Find of 1968 Topps Plaks Could Redefine the Checklist

It’s that most mysterious of aspects of hobby lore about the Topps Co.: those eccentric “test” issues that the Topps mad scientists came up with primarily through the tumultuous 1960s. And the quirkiest of those may have been the bizarre little Topps All Star Baseball Plaks from 1968.
Brian Drent of Mile High Card Co. knew all that when he got an e-mail mentioning the elusive little hosers late last summer. The e-mail was intriguing, coming from a man who lived near Duryea, Pa., outside of Scranton. Drent thought, “Duryea, hmmm.”

Topps had its factory in Duryea until a couple of years ago, and the man said he had found a quantity of odd little plastic “statues” in his mother’s garage just a few blocks from the former Topps plant in Duryea.

According to the man, both his mother and his mother-in-law had worked at the plant, and his mother would bring home the plastic pieces from work. He said Topps officials would come to the local elementary schools from time to time, testing various new card designs or flavors of bubble gum.

While Drent was at the September Philly Show in Reading, Pa., he drove to Scranton and met with the man. Together, they visited the old garage that had housed the Plaks for nearly 40 years, later returning to the man’s home, where the Plaks were arrayed in shoeboxes on the kitchen table.

“I was floored,” said Drent in describing the scene. While the seller has asked that the total number of pieces included not be released, Drent explained that – as in the case of so many major finds – the actual number turned out to be more than the man had originally described in phone calls.

“It was fairly typical that he would have more than he initially said,” Drent continued. “I kept thinking, ‘What does he want for these things?’ I didn’t know what to pay, and I didn’t know how many people would be interested and how much they would pay.”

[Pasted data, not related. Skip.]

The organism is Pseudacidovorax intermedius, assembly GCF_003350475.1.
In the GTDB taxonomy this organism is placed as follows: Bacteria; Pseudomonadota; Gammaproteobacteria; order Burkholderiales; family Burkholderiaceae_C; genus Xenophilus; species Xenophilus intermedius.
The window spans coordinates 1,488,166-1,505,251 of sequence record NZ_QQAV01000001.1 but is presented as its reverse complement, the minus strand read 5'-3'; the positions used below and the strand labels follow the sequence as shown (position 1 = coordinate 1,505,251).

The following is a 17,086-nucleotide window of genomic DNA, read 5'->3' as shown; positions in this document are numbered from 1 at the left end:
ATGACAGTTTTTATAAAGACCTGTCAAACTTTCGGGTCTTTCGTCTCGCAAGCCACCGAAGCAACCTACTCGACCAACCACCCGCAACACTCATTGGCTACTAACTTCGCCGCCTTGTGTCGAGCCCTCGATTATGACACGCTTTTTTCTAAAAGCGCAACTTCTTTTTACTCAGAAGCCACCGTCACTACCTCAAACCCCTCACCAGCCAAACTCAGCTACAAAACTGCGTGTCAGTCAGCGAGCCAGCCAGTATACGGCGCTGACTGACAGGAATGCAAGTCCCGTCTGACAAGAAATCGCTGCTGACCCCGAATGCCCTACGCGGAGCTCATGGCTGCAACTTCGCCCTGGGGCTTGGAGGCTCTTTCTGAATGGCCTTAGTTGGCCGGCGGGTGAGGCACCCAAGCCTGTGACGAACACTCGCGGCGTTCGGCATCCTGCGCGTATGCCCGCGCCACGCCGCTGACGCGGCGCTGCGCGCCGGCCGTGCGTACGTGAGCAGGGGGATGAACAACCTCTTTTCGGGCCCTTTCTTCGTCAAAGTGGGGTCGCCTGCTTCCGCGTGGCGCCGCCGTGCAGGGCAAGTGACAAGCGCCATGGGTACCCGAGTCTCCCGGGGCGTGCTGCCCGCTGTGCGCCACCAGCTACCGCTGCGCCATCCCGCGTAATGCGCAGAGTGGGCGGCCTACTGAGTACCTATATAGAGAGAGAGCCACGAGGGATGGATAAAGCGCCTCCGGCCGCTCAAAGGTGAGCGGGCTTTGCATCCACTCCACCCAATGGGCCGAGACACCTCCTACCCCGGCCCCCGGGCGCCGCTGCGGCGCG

Drent explained that while he had seen the Plaks in the Standard Catalog of Baseball Cards, he had never handled any and didn’t even think he had ever seen any of them. It was an awe-inspiring and scary moment, but one that produced a euphoria once the deal was actually completed a few weeks later. Drent called it “the most significant Topps find since Alan Rosen’s discovery of 5,500 pristine 1952 Topps cards (more than 4,000 high numbers) in 1986.”

He insists that what separates this find from the incredible 1986 Mr. Mint find was a question of quantity. Drent says he could likely have squirreled away all of the Plaks in the admittedly spacious pockets of his winter coat. Several of the players turned out to be represented by as few as four examples, all of which Drent figures are the only four known to exist.

The very rarity of the pieces would have made negotiations problematic anyway, and the normal dance between dealer and collector ensued. “I asked him what they wanted for the pieces,” Drent continued, adding that he had tried to explain to the man how difficult it was to figure out values.

The bargaining continued until Drent had upped the ante to every bit of cash he had brought along, but the man still balked. Ultimately, Drent flew home to Colorado without a deal in hand but with a well-honed sense that he wasn’t out of it, either. “The whole time as I flew home I was telling myself, ‘Don’t let this get away.’ ”

He didn’t and it didn’t. Drent got home and started calling around to close confidants in the hobby trying to gauge what he could reasonably pay and what they might sell for. The man had insisted that he had other offers for the Plaks, but it only took a week or so and they were back in touch and nailing down a final, uh, imposing, number.

Drent didn’t have to wait too long to find out how much enthusiasm was out there for the pieces, as he sold a Mantle at the GBSCC show in Boston in November for $15,000, and a Clemente for $8,000. The Plaks, which typically come three to a sprue like the pieces in a plastic model kit, also proved to be a popular way to move the pieces. A sprue with Catfish Hunter, Pete Rose and Al Kaline sold for $7,000 at that same Boston show.

Drent’s concerns about moving the rare treasures subsided pretty quickly with another private sale to one collector who spent $45,000 for four different “trees” of three players on each tree, and two other individual players.